Linda Gaboriau is a dramaturge and literary translator renowned for her translations of some 100 plays and novels by some of Quebec's most prominent writers, including many of the Quebec plays best known to English Canadian audiences. After studying French language and literature at McGill University, she freelanced as a journalist for the CBC and the Montreal Gazette. She has worked in Canadian and Québécois theatre and is founding director of the Banff International Literary Translation Centre, where she directed numerous translation residencies and international exchange projects. Her third translation of a Wajdi Mouawad play Forests in 2010 won her a second Governor General's Literary Award for translation. Originally from Boston, Linda Gaboriau has been based in Montreal since 1963. David Homel is a writer, journalist, filmmaker, and translator. He is the author of five previous novels, including The Speaking Cure, which won the J.I. Segal Award of the Jewish Public Library, and the Hugh MacLennan Prize for Best Fiction from the Quebec Writer's Federation. He has also written two children's books, including Travels with my Family, which was co-authored with his wife, Canadian children's author Marie-Louise Gay. He has translated several French works, receiving two Governor General's Literary Awards for translation. Homel was born and raised in Chicago and currently resides in Montreal.Maureen Labonté is a dramaturge, translator and teacher. She has also coordinated a number of play-development programs in theatres and playwrights' centres across the country. In 2006, she was named head of program for the Banff playRites Colony at The Banff Centre. She was dramaturge at the Colony from 2003-2005. She was also literary manager in charge of play development at the Shaw Festival from 2002-2004. Previous to that, she worked at the National Theatre School of Canada (NTSC), first developing and running a pilot directing program and then coordinating the playwrighting program and playwrights' residency. She still teaches at NTSC. She has translated more than thirty Quebec plays into English. Recent translations include: The Bookshop by Marie-Josée Bastien, Everybody's WELLES pour tous by Patrice Dubois, Martin Labreque and The Tailor's Will by Michel Ouellette, Wigwam by Jean-Frédéric Messier and Bienvenue à (une ville dont vous êtes le touriste) by Olivier Choinière.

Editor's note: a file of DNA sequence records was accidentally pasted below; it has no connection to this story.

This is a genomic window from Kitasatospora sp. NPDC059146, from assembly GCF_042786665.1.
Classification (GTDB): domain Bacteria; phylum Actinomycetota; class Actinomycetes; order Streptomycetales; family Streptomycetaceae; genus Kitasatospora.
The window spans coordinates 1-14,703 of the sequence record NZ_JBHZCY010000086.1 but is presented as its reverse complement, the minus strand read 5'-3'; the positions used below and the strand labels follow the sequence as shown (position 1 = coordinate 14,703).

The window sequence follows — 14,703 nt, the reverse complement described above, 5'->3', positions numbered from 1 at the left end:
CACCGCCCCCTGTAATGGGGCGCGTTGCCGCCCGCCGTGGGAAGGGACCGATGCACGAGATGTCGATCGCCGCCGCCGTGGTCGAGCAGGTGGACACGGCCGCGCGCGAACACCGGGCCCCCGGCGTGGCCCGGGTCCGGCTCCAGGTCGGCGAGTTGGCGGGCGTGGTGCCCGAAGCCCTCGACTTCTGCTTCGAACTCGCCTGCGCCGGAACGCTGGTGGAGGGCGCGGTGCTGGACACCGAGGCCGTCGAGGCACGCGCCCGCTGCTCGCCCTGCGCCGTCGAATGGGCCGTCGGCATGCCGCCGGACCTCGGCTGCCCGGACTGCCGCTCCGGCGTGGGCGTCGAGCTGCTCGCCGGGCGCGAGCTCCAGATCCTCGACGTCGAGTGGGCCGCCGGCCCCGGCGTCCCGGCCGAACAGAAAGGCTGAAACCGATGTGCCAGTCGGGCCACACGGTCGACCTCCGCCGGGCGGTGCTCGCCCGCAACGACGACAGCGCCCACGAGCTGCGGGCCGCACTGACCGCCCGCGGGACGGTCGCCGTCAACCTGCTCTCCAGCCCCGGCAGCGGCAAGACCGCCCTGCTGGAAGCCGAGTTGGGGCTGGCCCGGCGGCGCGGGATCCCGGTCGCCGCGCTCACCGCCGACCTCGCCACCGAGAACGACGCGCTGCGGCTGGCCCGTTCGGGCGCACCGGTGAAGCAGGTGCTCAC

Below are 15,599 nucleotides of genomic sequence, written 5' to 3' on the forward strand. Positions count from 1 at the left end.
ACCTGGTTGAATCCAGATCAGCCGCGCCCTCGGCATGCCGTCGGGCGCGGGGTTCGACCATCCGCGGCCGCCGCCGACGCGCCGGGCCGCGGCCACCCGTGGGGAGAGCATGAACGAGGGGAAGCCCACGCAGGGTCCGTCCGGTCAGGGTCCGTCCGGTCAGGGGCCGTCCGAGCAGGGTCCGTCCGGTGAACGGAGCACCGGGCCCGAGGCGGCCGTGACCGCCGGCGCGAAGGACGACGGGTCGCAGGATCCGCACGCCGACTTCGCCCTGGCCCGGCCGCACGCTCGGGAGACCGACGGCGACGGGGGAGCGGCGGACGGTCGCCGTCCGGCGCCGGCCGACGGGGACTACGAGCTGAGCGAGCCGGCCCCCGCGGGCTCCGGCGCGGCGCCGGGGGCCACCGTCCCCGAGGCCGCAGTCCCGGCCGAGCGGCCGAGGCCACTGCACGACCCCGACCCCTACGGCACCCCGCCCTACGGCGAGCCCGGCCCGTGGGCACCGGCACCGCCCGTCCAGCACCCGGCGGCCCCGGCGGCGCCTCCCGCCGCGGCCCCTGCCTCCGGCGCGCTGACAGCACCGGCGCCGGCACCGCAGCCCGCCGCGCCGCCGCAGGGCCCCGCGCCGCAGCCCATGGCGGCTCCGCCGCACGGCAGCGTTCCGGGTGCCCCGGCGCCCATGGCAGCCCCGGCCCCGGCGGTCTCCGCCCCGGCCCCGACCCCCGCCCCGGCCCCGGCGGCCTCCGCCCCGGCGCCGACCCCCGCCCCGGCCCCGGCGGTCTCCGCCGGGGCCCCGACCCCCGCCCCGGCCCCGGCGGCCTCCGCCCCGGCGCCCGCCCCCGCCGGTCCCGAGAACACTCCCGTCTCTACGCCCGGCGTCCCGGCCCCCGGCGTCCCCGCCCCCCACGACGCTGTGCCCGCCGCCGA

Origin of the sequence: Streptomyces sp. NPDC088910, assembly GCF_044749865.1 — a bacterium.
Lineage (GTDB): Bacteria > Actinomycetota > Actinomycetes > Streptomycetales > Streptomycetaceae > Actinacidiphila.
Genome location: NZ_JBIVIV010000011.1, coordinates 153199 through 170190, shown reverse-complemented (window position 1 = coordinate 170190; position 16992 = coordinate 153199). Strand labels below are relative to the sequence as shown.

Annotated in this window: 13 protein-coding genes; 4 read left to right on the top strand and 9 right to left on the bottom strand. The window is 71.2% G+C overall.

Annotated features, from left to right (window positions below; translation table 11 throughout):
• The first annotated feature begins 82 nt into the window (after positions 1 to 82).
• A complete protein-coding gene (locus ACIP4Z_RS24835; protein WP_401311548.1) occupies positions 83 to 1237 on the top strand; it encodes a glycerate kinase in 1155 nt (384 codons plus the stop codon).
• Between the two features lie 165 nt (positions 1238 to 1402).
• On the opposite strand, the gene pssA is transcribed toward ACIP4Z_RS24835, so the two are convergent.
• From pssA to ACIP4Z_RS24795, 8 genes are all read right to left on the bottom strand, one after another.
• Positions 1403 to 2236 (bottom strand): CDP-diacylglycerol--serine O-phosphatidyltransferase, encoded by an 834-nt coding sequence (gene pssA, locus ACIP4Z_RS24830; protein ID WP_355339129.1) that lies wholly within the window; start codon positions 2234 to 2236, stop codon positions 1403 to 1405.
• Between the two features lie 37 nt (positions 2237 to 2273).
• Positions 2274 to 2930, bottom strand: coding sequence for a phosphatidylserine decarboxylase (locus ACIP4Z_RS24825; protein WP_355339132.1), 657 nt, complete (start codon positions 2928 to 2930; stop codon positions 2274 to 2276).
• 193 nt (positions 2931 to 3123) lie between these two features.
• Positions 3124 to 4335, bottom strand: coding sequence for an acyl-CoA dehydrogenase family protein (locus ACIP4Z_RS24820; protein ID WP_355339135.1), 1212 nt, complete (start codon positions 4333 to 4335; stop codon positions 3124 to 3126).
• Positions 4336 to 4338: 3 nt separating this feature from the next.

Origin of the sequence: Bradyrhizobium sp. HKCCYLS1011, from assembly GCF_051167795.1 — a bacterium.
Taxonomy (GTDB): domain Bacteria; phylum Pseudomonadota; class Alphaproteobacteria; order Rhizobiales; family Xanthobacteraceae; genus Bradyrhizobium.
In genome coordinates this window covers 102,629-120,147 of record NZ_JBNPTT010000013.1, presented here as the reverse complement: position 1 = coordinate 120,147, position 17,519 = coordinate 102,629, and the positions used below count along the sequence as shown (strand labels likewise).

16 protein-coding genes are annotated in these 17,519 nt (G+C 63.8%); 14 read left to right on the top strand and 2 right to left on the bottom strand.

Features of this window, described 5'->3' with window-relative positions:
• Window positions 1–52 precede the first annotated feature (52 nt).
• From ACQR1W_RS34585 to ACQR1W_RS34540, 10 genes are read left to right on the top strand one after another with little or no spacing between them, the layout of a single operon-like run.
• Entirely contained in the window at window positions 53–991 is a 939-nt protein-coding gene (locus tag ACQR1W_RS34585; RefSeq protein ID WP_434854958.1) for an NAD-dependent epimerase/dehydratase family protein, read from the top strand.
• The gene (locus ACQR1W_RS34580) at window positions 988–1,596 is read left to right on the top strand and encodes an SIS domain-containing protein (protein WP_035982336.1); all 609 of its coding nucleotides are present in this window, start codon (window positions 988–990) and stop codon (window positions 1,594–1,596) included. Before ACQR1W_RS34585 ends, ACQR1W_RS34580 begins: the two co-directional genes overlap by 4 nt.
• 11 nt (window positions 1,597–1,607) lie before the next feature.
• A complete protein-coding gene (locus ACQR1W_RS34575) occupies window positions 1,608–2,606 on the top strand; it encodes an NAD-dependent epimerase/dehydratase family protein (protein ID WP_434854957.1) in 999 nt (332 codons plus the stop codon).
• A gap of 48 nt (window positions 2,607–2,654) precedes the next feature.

?What lingers is a degree of delight at Tremblay’s ability not so much to weave a storyline as to unravel one with such finesse — “
” Toronto Sun